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Flying Kingdoms

Flying Kingdoms
  • Release Date: March,2012
  • Publisher: Vostu
  • Developer: Vostu
  • Genre: Social
  • Official Site

Flying Kingdoms is a new social game with mixed city-building and adventure from Vostu. Now it’s already available on Facebook and Orkut, and will land on Google+ soon with Portuguest, Spanish and English options. It seems to me like a combination of CityVille and Hello Adventure. As a typical social game, it offers the staples characteristic of Facebook titles, such as stylish world and avatars, bright palette, energy bar, friend list and so forth. Explore the mysterious woods, solve puzzles and gather treasures, and help the stoned king recover the glory of the Sky Kingdom.

Flying Kingdoms

You don’t really create your own character; practically, you just pick up the only one for your gender and then head to gameplay straightforwardly. As you punch the guardians to help poet Eric out of his trouble, your adventure in the flying island begins. You know little about what you are heading to in the beginning, but gradually you can pieces up the story about the seized sky kingdom by the Earth Empire, the stoned King in the desolate castle under spells, and suppressed life of folks (some even turned into pigs by witches) in the town. All comes from the quest scripts, which are interesting to learn, though loosely threaded in general.

Alongside the quest line, you begin to travel to and fro between the kingdom where you build structures and the wilderness where you explore for adventure. Almost every activity costs energy as in lots of Facebook games; yet specially, it sets up separate bars, Energy for kingdom-building and Mana for adventure. Although energy bars are of their own, building kingdom and adventure are intertwined to make a complete intriguing gameplay.

To build new, more structures or grow plants in the kingdom, you need gold coins, large amounts of which are earned by finishing quests, to buy them in shop; and to put structures into use, you have to provide them with wood or supplies collected in adventure. Meanwhile, during exploration, you will need tools to fix broken bridges so as to reach required locations, magical potions to remove curses (such as on men transformed into pigs), or training structures to improve skills in attack, defense and gold-digger; and tools, potions and skill buff all depend on structures built in the kingdom.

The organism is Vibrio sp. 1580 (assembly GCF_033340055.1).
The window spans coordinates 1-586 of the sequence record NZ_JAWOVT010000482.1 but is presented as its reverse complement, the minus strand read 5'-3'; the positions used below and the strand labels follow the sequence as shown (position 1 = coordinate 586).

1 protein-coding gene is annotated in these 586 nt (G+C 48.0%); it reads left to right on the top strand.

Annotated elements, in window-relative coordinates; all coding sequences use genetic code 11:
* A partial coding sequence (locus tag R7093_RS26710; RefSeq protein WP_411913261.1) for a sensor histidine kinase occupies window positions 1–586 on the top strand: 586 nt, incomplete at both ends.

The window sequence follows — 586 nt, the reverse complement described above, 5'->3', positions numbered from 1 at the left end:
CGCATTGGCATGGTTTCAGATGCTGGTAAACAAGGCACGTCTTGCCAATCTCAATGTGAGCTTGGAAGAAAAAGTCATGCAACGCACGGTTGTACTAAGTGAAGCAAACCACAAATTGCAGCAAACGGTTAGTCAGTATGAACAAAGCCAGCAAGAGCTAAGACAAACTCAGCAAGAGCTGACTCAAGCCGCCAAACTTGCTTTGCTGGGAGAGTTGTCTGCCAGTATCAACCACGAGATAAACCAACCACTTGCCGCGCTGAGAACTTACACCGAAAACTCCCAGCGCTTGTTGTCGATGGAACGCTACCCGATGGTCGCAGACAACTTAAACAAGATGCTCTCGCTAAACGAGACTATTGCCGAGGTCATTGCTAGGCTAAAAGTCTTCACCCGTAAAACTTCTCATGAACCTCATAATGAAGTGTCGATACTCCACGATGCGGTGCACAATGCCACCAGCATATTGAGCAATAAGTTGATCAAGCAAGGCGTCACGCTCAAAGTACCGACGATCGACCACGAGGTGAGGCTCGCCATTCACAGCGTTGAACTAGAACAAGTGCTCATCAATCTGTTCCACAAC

You are into the adventure more often than staying in the kingdom. In the kingdom, you usually buy structures, twice click to finish the construction and supply to let them run; besides, you just add plots to grow plants, raise animals or add decorations. Exploration adopts the similar mechanics in Hello Adventure – every map is grid-based, and limited areas around you are revealed with the rest invisible until the radius covers them. Collectable objects are scattered here and there – refrain to open every treasure box or pick up things on the ground; otherwise, you will find your ‘greed’ delay completion of quests, for the Mana is really limited and refilled slowly. During exploration, you grow stronger via helping townfolk. Sometimes, you need to defeat guardians: in the beginning, you deal damages with lv.1 attack; via battles, you also gather skill points that accumulate to unlock skills of higher level. Build the first training totem and killed the trained wolves? That’s the beginning of power up. Move on and you can be much stronger.

Flying Kingdom has great graphics, vivid animation and intriguing quest line. It taxes, not that hard, on players without friends in the game; and it pushes you out of gameplay for lack of energy or mana. Innovative it is not, it is fun and enjoyable. It’s a nice choice for you to play by whim and in burst.

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